I am looking to figure out do phone calls effect votes for a product in a product trial and I am wondering what the correct model design is.

I have a toy dataset below that describes my problem.

person = c(rep("A",4),rep("B",8), rep("C",2))
brand = c(1,2,3,4, 1,2,4,5,6,7,8,9, 4,15)
votes = c(3, 5, 7 , 5, 20,50, 30,10,5,5,10,5, 30,30)
pct_votes = c(.15,.25,.35,.25, 0.14814815, 0.37037037, 0.22222222 ,0.07407407 ,0.03703704, 0.03703704 ,0.07407407 ,0.03703704,.5,.5)
call_typeA = c(0,0,0,0, 0,0,3,1,0,1,1,0,0,0)
call_typeB = c(1,0,4,0, 1,0,1,0,0,0,1,0,0,0)
call_typeC = c(2,0,1,0, 4,0,2,1,3,1,0,0,0,0)

dat =data.frame(person= person, brand = brand, votes = votes, pct_votes = pct_votes, call_typeA = call_typeA, call_typeB = call_typeB, call_typeC = call_typeC)

  person brand votes  pct_votes call_typeA call_typeB call_typeC
1       A     1     3 0.15000000          0          1          2
2       A     2     5 0.25000000          0          0          0
3       A     3     7 0.35000000          0          4          1
4       A     4     5 0.25000000          0          0          0
5       B     1    20 0.14814815          0          1          4
6       B     2    50 0.37037037          0          0          0
7       B     4    30 0.22222222          3          1          2
8       B     5    10 0.07407407          1          0          1
9       B     6     5 0.03703704          0          0          3
10      B     7     5 0.03703704          1          0          1
11      B     8    10 0.07407407          1          1          0
12      B     9     5 0.03703704          0          0          0
13      C     4    30 0.50000000          0          0          0
14      C    15    30 0.50000000          0          0          0

There are 3 people and each of them use different brands in a trial period. Person A uses brands 1,2,3,4. Person B uses brands 1,2,4,5,6,7,8,9 and Person C uses brands 2 and 15. You can see the people do not use the same brands. Each person could have received different types of marketing calls during the trial. Each call is to a single person about a single brand. The different types of marketing calls are columns "call_typeA", "call_typeB" and "call_typeC". Some people like person C received no phone calls for any brand while person A received more 4 calls for brand 3. At the end of the trial the people were given votes to cast for each brand. The number of votes each person was given was not the same. Person A was given 20 votes, person B was given 135 votes and person C was given 19 votes. People then had to allocate their votes between the brands that used. This allocation happens at the brand level.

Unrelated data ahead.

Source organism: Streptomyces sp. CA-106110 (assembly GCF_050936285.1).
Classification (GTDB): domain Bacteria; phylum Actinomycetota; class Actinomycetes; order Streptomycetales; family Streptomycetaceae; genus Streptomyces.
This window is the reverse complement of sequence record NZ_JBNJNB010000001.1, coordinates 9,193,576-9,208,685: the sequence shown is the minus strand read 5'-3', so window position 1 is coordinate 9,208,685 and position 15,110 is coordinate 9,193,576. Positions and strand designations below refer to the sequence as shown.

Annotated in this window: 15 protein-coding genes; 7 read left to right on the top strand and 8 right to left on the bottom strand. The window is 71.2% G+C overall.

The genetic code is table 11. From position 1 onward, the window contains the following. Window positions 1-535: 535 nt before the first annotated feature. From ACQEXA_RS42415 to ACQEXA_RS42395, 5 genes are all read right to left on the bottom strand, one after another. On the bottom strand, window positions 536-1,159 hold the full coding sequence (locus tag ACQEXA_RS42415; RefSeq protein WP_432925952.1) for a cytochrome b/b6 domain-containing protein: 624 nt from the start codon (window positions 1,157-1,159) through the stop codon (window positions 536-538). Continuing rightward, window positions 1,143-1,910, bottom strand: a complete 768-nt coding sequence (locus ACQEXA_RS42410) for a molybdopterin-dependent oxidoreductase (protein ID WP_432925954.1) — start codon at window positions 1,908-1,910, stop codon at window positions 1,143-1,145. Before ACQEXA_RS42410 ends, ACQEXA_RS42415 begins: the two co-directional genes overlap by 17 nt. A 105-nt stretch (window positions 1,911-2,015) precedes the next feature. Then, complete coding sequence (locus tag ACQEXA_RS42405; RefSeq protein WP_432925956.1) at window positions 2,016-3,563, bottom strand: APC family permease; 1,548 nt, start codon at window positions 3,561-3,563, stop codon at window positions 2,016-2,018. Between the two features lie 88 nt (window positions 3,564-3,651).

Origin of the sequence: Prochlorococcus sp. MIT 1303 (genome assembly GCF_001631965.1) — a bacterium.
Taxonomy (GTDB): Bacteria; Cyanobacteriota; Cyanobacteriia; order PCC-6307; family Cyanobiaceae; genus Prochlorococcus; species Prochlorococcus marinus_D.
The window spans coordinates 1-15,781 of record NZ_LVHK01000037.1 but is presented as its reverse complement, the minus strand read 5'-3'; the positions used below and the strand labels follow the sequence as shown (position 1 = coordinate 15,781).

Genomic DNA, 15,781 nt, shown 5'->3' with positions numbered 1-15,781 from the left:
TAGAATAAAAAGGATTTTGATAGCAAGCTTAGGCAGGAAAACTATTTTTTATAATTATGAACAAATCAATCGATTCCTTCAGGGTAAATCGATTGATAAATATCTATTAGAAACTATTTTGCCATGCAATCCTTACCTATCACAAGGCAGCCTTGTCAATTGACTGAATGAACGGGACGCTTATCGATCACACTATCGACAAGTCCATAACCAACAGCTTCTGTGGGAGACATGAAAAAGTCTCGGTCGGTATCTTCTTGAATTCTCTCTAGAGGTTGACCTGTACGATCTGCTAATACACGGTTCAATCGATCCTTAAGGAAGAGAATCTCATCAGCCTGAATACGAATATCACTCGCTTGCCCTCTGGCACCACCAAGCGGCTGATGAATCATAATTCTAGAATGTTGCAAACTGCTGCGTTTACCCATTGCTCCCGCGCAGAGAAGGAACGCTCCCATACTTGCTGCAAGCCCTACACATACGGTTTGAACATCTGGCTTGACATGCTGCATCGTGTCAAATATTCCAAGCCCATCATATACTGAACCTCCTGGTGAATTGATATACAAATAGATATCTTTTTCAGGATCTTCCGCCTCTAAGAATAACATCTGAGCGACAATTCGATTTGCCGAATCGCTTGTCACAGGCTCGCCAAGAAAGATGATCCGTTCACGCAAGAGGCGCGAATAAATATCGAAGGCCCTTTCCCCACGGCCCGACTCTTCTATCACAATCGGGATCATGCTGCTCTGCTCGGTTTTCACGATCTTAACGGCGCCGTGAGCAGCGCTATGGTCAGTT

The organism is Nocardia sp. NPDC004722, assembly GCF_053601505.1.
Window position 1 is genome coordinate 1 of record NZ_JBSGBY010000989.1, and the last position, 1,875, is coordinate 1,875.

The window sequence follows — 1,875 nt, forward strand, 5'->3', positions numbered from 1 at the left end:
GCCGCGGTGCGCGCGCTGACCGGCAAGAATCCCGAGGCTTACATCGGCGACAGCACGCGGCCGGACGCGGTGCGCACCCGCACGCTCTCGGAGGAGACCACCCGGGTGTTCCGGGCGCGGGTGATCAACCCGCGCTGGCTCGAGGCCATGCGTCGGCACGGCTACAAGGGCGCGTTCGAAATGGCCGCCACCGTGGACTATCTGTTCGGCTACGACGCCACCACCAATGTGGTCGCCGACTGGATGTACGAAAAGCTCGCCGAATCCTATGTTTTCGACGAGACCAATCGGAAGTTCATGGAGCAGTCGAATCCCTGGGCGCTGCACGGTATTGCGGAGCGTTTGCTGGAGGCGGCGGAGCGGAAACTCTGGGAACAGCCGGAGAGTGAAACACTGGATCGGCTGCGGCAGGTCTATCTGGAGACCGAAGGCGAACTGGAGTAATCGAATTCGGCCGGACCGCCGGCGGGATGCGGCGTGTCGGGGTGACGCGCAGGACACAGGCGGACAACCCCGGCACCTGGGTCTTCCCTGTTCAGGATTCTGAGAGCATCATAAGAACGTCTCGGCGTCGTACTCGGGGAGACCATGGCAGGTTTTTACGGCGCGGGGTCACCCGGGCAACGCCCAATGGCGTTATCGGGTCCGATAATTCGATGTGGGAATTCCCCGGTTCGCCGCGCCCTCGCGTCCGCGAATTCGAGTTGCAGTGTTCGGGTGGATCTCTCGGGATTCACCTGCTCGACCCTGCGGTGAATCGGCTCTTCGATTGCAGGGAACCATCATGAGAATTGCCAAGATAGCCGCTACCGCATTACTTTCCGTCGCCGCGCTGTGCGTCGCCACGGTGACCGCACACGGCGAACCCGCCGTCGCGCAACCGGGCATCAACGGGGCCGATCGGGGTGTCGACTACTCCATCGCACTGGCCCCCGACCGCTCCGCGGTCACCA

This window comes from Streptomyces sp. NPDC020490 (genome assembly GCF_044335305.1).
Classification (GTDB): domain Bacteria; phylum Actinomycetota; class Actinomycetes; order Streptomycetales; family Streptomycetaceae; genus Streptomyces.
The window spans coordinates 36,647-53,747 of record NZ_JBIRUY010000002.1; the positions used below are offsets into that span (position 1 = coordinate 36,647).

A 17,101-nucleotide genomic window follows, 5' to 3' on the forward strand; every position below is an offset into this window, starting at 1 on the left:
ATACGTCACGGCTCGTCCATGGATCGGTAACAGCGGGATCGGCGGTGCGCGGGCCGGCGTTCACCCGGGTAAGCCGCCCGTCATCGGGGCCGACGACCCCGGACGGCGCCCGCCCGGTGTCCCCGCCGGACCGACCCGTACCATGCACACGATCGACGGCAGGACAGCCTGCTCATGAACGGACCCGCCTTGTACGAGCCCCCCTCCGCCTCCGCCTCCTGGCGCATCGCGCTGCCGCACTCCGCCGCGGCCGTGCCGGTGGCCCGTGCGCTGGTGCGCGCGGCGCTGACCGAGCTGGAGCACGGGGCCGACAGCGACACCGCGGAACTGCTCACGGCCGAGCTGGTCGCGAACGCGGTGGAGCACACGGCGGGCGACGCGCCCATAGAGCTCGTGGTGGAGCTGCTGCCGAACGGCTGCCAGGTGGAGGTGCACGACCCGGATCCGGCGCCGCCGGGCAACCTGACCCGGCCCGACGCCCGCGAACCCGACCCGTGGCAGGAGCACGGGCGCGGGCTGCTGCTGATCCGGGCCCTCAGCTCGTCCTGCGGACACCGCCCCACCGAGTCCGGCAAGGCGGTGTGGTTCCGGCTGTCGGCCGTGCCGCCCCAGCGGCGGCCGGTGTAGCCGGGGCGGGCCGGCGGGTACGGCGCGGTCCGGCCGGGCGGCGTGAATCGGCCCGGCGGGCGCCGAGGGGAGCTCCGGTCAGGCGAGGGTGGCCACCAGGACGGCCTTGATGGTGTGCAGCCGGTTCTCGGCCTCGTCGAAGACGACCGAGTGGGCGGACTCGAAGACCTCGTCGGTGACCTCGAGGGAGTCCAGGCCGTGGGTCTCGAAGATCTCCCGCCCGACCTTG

I would like to see if there is a relationship between receiving a phone call of type A, B or C and voting for a brand. i.e. Do the different phone call types increase the votes cast for a brand?

I was looking at using the mlogit R package and I thought this might be a discrete choice problem but it states in section 4.1 below the outcome variable is either 0/1, TRUE/FALSE or a FACTOR.


1. It can be a 0=1 indicator, with a 0 indicating an unchosen alternative and 1
indicating which alternative was actually selected. For the clogit dataset,
the variable mode is of this type, so there’s nothing more you need to do.

2. It can be a logical variable, where the special name TRUE indicates the alternative
chosen, and FALSE indicates an alternative not chosen. Suppose that
your data had a variable cny coded as "c" for ‘chosen" and "nc" for “not
chosen". You could convert it to TRUE/FALSE as follows:
clogit$choice<-clogit$cny=="c". This says that the new variable is
TRUE when cny equals “c”, and (by implication) FALSE otherwise.6 Note
the dollar syntax on the left of the assignment: we want the new variable to
be part of the clogit dataframe.

3. It can be a factor taking on the values yes or no. In R, a factor is an efficient
way of storing a variable whose values are from a (typically small) number
of distinct possibilities. Instead of storing the full value for each observation,
R will store a list of the possible values and then, for each observation, an integer
indicating which one applies. This can save space, especially when the
values are repeated character strings. To create this type of choice indicator,
try clogit$choice<-factor(clogit$mode,labels=c("no","yes"))

In my case the outcome variable is the number of vote or votes. It is not simply 0/1, TRUE/FALSE or a FACTOR.

FYI: In the pdf (section 4.4) above I also have a varying choice set. Each person has different brands.

Any idea on how to model this to to see if there is a relationship between receiving a phone call of type A, B or C and voting for a brand? Can mlogit be used here? What would the left hand and right hand side of a regression look like?

Can I use the proportion each person voted on a brand as a weight somehow?

Should multinomial not be used here and can instead just model the proportion of votes with say the frm R package?

Thank you.


Your Answer

By clicking “Post Your Answer”, you agree to our terms of service, privacy policy and cookie policy

Browse other questions tagged or ask your own question.